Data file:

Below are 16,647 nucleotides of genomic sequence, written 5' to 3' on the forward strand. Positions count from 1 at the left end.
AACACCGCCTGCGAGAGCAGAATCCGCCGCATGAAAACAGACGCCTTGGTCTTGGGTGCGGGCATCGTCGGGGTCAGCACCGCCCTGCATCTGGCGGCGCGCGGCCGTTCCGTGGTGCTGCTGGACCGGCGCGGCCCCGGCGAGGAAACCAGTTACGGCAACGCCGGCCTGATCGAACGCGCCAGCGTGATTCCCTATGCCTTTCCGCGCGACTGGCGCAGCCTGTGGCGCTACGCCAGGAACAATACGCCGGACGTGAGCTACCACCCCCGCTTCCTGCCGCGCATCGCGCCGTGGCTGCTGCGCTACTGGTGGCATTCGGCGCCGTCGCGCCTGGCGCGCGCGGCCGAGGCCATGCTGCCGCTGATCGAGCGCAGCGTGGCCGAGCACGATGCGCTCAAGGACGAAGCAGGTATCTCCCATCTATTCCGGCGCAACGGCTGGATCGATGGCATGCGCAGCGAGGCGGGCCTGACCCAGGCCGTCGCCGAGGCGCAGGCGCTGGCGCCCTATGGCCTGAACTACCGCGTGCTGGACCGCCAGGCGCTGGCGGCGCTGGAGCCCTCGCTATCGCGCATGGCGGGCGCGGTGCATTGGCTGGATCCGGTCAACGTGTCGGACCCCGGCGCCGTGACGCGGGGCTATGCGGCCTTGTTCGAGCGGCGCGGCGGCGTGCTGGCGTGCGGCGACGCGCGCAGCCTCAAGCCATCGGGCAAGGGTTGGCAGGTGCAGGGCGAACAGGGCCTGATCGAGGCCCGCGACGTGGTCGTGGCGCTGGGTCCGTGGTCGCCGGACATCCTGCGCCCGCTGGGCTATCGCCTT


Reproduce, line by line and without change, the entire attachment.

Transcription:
Below are 16,647 nucleotides of genomic sequence, written 5' to 3' on the forward strand. Positions count from 1 at the left end.
AACACCGCCTGCGAGAGCAGAATCCGCCGCATGAAAACAGACGCCTTGGTCTTGGGTGCGGGCATCGTCGGGGTCAGCACCGCCCTGCATCTGGCGGCGCGCGGCCGTTCCGTGGTGCTGCTGGACCGGCGCGGCCCCGGCGAGGAAACCAGTTACGGCAACGCCGGCCTGATCGAACGCGCCAGCGTGATTCCCTATGCCTTTCCGCGCGACTGGCGCAGCCTGTGGCGCTACGCCAGGAACAATACGCCGGACGTGAGCTACCACCCCCGCTTCCTGCCGCGCATCGCGCCGTGGCTGCTGCGCTACTGGTGGCATTCGGCGCCGTCGCGCCTGGCGCGCGCGGCCGAGGCCATGCTGCCGCTGATCGAGCGCAGCGTGGCCGAGCACGATGCGCTCAAGGACGAAGCAGGTATCTCCCATCTATTCCGGCGCAACGGCTGGATCGATGGCATGCGCAGCGAGGCGGGCCTGACCCAGGCCGTCGCCGAGGCGCAGGCGCTGGCGCCCTATGGCCTGAACTACCGCGTGCTGGACCGCCAGGCGCTGGCGGCGCTGGAGCCCTCGCTATCGCGCATGGCGGGCGCGGTGCATTGGCTGGATCCGGTCAACGTGTCGGACCCCGGCGCCGTGACGCGGGGCTATGCGGCCTTGTTCGAGCGGCGCGGCGGCGTGCTGGCGTGCGGCGACGCGCGCAGCCTCAAGCCATCGGGCAAGGGTTGGCAGGTGCAGGGCGAACAGGGCCTGATCGAGGCCCGCGACGTGGTCGTGGCGCTGGGTCCGTGGTCGCCGGACATCCTGCGCCCGCTGGGCTATCGCCTT